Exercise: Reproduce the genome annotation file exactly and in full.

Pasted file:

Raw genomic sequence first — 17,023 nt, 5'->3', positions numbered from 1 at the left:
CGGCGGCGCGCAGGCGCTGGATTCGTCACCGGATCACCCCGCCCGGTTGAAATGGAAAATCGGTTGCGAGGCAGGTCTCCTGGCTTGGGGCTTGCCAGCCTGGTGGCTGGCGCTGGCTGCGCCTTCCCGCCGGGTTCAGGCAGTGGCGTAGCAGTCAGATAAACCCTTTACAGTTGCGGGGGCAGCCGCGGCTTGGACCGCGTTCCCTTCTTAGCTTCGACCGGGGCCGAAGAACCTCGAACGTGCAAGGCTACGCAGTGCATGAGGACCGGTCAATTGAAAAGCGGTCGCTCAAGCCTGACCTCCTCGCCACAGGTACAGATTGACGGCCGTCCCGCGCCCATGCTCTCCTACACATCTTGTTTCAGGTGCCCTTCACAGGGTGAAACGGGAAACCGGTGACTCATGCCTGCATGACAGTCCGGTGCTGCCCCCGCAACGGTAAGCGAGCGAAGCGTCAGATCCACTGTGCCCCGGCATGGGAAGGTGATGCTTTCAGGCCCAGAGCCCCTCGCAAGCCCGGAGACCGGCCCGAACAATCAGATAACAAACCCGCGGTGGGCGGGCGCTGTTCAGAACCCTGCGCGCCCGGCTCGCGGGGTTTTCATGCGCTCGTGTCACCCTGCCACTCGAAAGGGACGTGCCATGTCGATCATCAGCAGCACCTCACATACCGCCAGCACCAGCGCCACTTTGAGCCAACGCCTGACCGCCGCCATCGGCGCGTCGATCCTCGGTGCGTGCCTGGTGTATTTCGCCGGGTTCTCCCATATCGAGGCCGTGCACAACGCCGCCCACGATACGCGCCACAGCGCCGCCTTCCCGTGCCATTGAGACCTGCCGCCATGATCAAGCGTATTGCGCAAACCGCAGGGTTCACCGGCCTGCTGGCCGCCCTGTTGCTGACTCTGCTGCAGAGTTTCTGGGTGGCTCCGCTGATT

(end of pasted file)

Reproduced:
Raw genomic sequence first — 17,023 nt, 5'->3', positions numbered from 1 at the left:
CGGCGGCGCGCAGGCGCTGGATTCGTCACCGGATCACCCCGCCCGGTTGAAATGGAAAATCGGTTGCGAGGCAGGTCTCCTGGCTTGGGGCTTGCCAGCCTGGTGGCTGGCGCTGGCTGCGCCTTCCCGCCGGGTTCAGGCAGTGGCGTAGCAGTCAGATAAACCCTTTACAGTTGCGGGGGCAGCCGCGGCTTGGACCGCGTTCCCTTCTTAGCTTCGACCGGGGCCGAAGAACCTCGAACGTGCAAGGCTACGCAGTGCATGAGGACCGGTCAATTGAAAAGCGGTCGCTCAAGCCTGACCTCCTCGCCACAGGTACAGATTGACGGCCGTCCCGCGCCCATGCTCTCCTACACATCTTGTTTCAGGTGCCCTTCACAGGGTGAAACGGGAAACCGGTGACTCATGCCTGCATGACAGTCCGGTGCTGCCCCCGCAACGGTAAGCGAGCGAAGCGTCAGATCCACTGTGCCCCGGCATGGGAAGGTGATGCTTTCAGGCCCAGAGCCCCTCGCAAGCCCGGAGACCGGCCCGAACAATCAGATAACAAACCCGCGGTGGGCGGGCGCTGTTCAGAACCCTGCGCGCCCGGCTCGCGGGGTTTTCATGCGCTCGTGTCACCCTGCCACTCGAAAGGGACGTGCCATGTCGATCATCAGCAGCACCTCACATACCGCCAGCACCAGCGCCACTTTGAGCCAACGCCTGACCGCCGCCATCGGCGCGTCGATCCTCGGTGCGTGCCTGGTGTATTTCGCCGGGTTCTCCCATATCGAGGCCGTGCACAACGCCGCCCACGATACGCGCCACAGCGCCGCCTTCCCGTGCCATTGAGACCTGCCGCCATGATCAAGCGTATTGCGCAAACCGCAGGGTTCACCGGCCTGCTGGCCGCCCTGTTGCTGACTCTGCTGCAGAGTTTCTGGGTGGCTCCGCTGATT